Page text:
University of Texas Medical Branch research suggest nicotine affects the way the brain processes pain due to its effects on neurotransmitters, receptor sites, and the sympathetic nervous system
Clearly smoking is a tough habit to break and perhaps these scare tactics might work for some. However, routine and habit, psychological stress, nicotine dependence and addiction all make quitting smoking a tough lift.
However, there is now one more reason to quit smoking: pain.
A recent article in the medical journal, The Pain Practitioner, summarized several studies that showed an increased lifetime risk for musculoskeletal pain, including chronic back pain in smokers.
Smoking accelerates degenerative processes and makes the body more vulnerable to injury. Statistics show that smokers tend to get hurt more, be off work more often and longer, recover more slowly, and experience pain at higher levels than nonsmokers.
Smoking increases the risk for lumbar disc disease and impairs healing of bones, cartilage, and soft tissue. Partially this is due to decreases in oxygen delivery to tissues and organs. Some surgeons are even declining to do elective surgery on smokers because of increased risk of postoperative complications such as delayed wound healing.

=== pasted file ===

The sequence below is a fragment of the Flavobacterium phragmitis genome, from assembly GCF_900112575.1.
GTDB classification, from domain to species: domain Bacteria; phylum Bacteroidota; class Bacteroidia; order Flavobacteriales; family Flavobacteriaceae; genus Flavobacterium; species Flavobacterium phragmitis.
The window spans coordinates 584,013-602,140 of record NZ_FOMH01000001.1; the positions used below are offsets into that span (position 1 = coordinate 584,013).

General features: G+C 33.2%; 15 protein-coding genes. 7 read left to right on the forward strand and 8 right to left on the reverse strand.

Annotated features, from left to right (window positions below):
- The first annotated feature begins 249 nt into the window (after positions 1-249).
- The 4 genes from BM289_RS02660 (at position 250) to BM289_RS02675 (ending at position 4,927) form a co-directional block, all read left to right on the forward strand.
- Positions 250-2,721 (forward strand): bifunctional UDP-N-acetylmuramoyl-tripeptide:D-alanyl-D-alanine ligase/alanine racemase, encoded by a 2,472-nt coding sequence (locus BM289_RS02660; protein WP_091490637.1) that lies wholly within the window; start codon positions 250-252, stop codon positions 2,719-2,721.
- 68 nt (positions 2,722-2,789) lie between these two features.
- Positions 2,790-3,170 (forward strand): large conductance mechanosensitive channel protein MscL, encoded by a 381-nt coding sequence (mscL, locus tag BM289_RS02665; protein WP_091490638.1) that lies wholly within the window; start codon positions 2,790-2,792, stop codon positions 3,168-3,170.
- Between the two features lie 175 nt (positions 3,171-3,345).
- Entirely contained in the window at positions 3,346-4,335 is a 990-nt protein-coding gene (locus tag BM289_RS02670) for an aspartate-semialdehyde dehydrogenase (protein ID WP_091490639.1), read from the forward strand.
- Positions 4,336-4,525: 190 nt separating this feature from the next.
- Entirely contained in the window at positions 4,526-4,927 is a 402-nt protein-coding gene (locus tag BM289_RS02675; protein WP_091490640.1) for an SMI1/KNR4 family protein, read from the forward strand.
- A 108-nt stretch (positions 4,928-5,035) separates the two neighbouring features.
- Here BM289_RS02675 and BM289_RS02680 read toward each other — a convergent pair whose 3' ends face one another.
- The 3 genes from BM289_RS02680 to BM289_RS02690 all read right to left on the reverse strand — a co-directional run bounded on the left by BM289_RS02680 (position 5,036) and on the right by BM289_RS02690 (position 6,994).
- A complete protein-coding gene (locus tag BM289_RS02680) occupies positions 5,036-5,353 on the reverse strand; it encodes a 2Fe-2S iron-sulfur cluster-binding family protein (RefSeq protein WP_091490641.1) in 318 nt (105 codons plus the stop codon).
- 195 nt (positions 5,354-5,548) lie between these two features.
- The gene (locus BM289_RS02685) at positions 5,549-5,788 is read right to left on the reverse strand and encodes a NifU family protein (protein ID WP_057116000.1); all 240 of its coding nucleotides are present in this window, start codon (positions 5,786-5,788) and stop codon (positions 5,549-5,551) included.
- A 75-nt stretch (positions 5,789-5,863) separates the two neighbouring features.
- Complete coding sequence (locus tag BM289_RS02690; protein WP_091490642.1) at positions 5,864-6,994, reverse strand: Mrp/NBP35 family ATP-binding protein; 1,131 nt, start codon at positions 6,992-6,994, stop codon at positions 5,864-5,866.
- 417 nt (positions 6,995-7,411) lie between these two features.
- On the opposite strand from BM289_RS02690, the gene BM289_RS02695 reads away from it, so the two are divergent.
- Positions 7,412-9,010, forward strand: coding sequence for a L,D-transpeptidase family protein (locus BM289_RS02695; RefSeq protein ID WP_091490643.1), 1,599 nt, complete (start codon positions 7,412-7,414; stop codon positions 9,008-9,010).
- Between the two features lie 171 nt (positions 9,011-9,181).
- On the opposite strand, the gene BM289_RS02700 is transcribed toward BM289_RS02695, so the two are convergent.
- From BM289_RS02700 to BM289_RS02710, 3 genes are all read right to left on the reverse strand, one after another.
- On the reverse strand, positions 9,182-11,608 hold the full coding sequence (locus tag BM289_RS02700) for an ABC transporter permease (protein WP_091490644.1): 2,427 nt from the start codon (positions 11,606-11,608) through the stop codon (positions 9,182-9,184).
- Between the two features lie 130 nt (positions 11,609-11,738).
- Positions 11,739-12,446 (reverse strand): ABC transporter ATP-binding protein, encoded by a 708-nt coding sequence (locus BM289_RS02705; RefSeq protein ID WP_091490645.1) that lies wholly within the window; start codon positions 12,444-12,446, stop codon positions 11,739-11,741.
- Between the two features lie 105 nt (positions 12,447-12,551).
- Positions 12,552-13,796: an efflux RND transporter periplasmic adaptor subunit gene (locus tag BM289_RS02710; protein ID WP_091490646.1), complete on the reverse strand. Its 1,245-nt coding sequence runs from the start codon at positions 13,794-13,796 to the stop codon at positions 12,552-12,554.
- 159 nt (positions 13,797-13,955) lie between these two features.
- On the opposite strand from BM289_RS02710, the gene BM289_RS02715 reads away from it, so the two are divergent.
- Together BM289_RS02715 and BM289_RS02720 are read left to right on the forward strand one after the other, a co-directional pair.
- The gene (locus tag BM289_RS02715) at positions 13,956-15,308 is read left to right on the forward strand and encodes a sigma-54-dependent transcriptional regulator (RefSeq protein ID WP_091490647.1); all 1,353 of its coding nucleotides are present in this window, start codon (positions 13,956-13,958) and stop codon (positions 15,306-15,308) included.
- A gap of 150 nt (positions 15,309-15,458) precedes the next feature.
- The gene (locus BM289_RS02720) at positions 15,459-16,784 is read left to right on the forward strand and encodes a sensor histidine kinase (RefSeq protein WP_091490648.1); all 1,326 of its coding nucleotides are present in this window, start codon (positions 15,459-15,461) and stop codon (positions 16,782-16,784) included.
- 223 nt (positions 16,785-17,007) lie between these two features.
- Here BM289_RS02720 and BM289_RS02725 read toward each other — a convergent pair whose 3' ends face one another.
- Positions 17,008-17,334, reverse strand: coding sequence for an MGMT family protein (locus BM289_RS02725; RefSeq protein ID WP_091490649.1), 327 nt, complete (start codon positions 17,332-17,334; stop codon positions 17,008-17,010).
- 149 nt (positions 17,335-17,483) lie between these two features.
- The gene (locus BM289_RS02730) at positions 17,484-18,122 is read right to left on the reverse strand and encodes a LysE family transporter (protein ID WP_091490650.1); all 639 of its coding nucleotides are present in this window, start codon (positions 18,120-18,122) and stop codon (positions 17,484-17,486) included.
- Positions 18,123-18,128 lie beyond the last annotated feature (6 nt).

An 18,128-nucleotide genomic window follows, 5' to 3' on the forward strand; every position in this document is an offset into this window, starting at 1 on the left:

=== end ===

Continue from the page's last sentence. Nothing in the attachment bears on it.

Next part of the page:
Studies of people with back pain comparing nonsmokers to smokers found the current smokers had greater pain levels. Nonsmokers had greater improvement in pain during their care. Even quitting during care of back pain improved the recovery process and reduced pain.
Nicotine affects the way the brain processes pain due to its effects on neurotransmitters, receptor sites, and the sympathetic nervous system. Tobacco intake stimulates the pleasure centers of the brain, which is why it is so hard to quit. In fact, when smoking is stopped, patients may experience hyperalgesia, an increase in pain sensation, not only during the nicotine withdrawal phase, but long after quitting.
So if smoking makes pain worse, what to do? Some tried and true recommendations are:
1. Don’t get discouraged if you quit and start again. Most people who quit smoking successfully have tried and failed five times on average.
2. Set a quit date. Plan in advance to remove all smoking materials including ashtrays from home, car, and work.
3. Tell as many people as you can your plan to quit to get their support.
4. Have reasons for quitting that are stronger than the urges to smoke. Think about the positive benefits of not smoking and what motivates you such as improved overall health, cost issues, smelling better, more stamina.
5. Join a quit smoking group.
6. Plan activities that don’t involve smoking, such as starting a new exercise program, learning new ways to manage stress and coping without smoking, volunteering.
7. Chew gum, drink more water, chew on a carrot or celery stick when the urge hits.
8. Use medication or nicotine replacement therapy if needed. Consult with your doctor about these options.
Isn’t it time you entered the clean air breathing life? It is less of a pain on many levels.
Dr. Victor S. Sierpina is the WD and Laura Nell Nicholson Family Professor of Integrative Medicine and Professor of Family Medicine at UTMB.
Credit: University of Texas Medical Branch